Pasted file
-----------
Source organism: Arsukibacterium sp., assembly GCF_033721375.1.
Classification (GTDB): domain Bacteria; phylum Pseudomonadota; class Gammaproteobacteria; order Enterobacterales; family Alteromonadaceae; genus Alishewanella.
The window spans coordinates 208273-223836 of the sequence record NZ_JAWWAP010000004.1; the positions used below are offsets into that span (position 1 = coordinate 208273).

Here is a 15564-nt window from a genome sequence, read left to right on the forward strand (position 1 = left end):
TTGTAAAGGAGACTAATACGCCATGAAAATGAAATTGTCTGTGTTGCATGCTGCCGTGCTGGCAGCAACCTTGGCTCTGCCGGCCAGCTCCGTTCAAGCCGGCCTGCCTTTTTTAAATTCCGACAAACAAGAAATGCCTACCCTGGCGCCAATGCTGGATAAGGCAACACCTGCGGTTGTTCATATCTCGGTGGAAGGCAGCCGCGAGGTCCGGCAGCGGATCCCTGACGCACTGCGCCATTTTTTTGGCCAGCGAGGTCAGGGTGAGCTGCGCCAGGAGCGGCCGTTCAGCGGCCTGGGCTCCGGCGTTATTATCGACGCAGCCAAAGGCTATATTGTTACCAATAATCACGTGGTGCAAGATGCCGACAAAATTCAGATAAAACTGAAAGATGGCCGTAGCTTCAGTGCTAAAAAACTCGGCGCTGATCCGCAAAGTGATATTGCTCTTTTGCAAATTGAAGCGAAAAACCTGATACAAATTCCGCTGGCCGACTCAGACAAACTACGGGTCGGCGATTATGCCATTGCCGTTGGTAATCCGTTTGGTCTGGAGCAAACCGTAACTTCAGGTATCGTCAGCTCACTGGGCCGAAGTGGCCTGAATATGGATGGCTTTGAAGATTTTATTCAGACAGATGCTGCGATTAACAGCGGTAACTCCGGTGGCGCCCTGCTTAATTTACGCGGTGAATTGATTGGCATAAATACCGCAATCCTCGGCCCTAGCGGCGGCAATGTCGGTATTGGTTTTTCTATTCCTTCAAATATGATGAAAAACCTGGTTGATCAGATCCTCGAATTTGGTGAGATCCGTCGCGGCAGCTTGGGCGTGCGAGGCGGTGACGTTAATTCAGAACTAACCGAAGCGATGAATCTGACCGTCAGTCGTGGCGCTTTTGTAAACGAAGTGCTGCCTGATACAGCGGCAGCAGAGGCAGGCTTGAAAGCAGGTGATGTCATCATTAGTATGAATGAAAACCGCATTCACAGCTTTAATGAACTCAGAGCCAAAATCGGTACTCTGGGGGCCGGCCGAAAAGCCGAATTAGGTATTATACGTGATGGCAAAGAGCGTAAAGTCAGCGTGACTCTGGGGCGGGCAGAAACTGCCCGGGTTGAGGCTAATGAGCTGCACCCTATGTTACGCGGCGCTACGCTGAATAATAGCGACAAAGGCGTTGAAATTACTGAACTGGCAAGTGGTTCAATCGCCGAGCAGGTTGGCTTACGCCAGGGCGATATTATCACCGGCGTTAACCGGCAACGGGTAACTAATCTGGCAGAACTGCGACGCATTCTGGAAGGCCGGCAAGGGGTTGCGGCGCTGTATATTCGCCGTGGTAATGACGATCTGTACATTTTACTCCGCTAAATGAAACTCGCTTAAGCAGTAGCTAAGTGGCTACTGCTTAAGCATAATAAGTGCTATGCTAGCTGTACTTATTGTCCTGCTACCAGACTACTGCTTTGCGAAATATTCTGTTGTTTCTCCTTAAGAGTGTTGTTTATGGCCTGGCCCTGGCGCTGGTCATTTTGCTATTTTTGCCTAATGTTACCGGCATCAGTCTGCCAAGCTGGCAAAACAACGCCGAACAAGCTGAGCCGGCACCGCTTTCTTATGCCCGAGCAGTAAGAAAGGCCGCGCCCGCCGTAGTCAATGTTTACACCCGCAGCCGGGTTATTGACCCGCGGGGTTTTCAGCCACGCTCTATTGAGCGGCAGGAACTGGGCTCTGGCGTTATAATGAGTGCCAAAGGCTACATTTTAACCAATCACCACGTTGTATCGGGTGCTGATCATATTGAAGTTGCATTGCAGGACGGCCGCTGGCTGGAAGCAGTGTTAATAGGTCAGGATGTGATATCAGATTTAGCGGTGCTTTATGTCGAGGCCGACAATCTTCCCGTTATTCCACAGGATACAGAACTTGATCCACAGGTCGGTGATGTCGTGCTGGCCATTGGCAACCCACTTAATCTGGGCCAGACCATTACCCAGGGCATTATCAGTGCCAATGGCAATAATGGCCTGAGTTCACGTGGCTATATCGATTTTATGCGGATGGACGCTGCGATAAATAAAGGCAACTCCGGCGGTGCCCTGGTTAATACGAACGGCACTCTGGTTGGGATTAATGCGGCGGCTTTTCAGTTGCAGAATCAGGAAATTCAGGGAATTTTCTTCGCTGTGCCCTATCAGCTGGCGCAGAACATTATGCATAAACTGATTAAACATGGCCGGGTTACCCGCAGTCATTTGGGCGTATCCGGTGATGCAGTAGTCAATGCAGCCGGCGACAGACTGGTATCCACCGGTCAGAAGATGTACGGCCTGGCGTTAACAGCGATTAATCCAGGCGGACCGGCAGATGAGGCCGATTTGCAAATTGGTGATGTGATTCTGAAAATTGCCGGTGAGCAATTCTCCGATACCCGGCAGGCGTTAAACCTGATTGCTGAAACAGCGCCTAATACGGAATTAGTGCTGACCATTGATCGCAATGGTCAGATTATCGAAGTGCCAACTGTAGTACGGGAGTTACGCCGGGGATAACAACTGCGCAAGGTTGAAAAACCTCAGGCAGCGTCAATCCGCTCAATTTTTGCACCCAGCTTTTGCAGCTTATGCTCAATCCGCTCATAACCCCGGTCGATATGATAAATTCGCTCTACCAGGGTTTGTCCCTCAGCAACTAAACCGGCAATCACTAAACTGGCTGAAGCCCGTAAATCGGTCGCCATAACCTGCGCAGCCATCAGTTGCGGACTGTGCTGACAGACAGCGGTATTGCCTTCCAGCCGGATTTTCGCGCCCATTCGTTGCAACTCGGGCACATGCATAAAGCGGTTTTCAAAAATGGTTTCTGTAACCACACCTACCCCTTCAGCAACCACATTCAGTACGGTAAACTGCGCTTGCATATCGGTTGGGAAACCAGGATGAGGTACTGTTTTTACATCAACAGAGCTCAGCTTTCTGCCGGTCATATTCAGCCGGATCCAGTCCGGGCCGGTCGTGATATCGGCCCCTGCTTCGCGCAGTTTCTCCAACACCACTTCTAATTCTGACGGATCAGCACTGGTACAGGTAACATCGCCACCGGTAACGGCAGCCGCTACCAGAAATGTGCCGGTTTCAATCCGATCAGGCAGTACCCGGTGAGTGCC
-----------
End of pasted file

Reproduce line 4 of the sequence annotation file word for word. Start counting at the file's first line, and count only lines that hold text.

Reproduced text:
Here is a 15564-nt window from a genome sequence, read left to right on the forward strand (position 1 = left end):